Entropy as Time's Arrow
One of the ideas involved in the concept of entropy is that nature tends from order to disorder in isolated systems. This tells us that the right hand box of molecules happened before the left.
Caveats and Objections
There are some subtleties in the nature of entropy and other thermodynamic quantities, subtleties that we try to put into word pictures and sketches which sometimes oversimplify. In teaching thermodynamics, I have always tried to keep in mind the words of one of the great physics teachers of the mid-20th century, Mark Zemansky:
is as easy as a song:
You think you make it simpler
when you make it slightly wrong."
The diagrams above have generated a lively discussion, partly because of the use of order vs disorder in the conceptual introduction of entropy. It is typical for physicists to use this kind of introduction because it quickly introduces the concept of multiplicity in a visual, physical way with analogies in our common experience. Chemists, on the other hand, often protest this approach because in chemical applications order vs disorder doesn't communicate the needed ideas on the molecular level and can indeed be misleading. The very fact of differences of opinion on the use of order and disorder can itself be instructive.
The top diagram depicts time's arrow as pointing from order to disorder, but one must admit that the apparent tendency to move from order to disorder is not the most fundamental way to look at the top diagram. At ordinary temperatures, the internal energy of a gas would give the molecules high velocities, and it is evident that this orderly arrangement would be very rare because there are only a few ways to do it. If it occurred, it would be for a brief instant and then the molecules would move to some other configuration. The diagram at left depicts a more random or disordered configuration, but the key point is that there is a vast number of ways that such configurations could be achieved. So multiplicity is the key concept - molecular ensembles will spontaneously tend to evolve from configurations of lower multiplicity to configurations of greater multiplicity.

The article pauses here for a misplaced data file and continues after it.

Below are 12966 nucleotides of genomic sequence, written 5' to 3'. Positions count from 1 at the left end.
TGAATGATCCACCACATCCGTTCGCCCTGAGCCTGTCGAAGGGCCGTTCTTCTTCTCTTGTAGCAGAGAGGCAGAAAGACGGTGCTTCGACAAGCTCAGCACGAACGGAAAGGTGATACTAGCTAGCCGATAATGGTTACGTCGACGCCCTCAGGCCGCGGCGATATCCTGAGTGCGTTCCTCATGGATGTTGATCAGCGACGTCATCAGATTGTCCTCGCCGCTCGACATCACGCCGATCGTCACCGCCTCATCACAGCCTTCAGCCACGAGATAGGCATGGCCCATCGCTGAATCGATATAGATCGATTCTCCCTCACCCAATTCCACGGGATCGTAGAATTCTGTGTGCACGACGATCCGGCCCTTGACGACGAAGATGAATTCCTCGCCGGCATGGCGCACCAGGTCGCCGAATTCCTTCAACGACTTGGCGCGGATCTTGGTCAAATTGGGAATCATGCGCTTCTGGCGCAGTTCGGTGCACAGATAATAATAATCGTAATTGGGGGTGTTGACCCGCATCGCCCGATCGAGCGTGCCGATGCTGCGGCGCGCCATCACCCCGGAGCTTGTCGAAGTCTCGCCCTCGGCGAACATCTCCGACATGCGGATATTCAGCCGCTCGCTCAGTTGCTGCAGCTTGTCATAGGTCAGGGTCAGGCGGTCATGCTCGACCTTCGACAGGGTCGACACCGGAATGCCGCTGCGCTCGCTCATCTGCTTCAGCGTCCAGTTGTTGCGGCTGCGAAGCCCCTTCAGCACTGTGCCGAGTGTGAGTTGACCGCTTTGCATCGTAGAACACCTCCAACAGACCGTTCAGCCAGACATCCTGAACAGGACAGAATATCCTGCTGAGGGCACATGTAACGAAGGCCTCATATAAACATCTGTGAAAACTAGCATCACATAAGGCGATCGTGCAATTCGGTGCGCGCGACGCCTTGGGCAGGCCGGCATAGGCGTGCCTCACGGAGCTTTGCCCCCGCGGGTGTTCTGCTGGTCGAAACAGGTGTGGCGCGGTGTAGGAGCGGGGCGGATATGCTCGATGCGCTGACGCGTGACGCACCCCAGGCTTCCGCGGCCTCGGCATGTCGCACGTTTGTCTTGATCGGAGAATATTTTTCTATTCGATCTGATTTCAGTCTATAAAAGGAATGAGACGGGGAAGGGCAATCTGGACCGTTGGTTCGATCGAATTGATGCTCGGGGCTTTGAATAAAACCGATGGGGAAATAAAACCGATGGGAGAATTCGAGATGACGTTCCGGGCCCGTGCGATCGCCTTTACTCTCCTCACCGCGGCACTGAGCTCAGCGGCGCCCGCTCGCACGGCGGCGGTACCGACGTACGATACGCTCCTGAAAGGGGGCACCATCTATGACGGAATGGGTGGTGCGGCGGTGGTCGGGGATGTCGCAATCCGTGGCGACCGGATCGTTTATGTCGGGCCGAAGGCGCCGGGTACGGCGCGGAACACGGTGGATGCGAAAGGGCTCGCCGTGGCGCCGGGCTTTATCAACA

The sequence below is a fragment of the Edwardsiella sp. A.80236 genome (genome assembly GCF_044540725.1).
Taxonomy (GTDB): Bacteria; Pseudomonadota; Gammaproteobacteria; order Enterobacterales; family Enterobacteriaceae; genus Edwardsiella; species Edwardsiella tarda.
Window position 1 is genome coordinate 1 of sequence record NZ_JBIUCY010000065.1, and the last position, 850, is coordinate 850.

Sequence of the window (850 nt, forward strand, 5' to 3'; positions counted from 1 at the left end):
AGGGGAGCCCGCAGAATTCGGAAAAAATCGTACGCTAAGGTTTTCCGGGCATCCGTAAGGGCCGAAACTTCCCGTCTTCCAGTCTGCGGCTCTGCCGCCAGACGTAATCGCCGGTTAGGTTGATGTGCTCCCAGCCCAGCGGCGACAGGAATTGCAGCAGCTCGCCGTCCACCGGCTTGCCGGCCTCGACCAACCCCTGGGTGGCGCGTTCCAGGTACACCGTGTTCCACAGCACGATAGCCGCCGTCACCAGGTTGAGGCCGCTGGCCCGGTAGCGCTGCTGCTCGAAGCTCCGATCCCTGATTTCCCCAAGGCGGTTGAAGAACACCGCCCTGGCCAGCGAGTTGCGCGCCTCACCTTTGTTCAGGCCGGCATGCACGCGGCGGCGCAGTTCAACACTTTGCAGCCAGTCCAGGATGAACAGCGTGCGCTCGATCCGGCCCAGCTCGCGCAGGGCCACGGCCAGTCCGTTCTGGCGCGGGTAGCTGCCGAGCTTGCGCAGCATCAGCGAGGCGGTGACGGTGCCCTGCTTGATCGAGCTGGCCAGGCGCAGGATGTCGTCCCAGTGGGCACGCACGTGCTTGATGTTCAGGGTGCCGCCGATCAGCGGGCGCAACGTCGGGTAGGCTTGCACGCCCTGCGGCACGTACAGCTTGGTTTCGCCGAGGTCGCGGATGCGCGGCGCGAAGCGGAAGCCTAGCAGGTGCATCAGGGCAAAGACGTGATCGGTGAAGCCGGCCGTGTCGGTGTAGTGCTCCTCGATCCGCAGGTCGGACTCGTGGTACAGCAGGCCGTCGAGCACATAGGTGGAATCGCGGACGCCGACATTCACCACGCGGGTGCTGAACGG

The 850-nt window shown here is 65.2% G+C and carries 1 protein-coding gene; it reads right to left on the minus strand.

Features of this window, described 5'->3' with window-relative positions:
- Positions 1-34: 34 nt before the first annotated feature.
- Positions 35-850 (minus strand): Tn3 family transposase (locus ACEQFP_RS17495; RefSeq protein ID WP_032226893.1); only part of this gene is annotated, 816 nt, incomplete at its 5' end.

The bottom diagram is again a picture with which common experience immediately identifies - there are more ways to create a jumbled pile of bricks than a neatly stacked arrangement. Again, the idea of multiplicity is the key point. Objections to this kind of introduction to entropy come from the fact that the useful applications of entropy are thermodynamic ones and involve nature on the atomic and molecular scale. The ordered bricks vs the jumbled pile may be a useful introductory visualization, but if these two piles of bricks were at the same temperature, then the numerical value of the entropy would be almost identical for the two stacks. If the contributions to entropy involves the multiplicity of the ways that the vast number of molecules in the two stacks of bricks can be arranged, then the fact that the macroscopic orientations of the bricks is different is a negligible contribution to the total entropy. Entropy is a crucial microscopic concept for describing the thermodynamics of systems of molecules, and the assignment of entropy to macroscopic objects like bricks is of no apparent practical value except as an introductory visualization.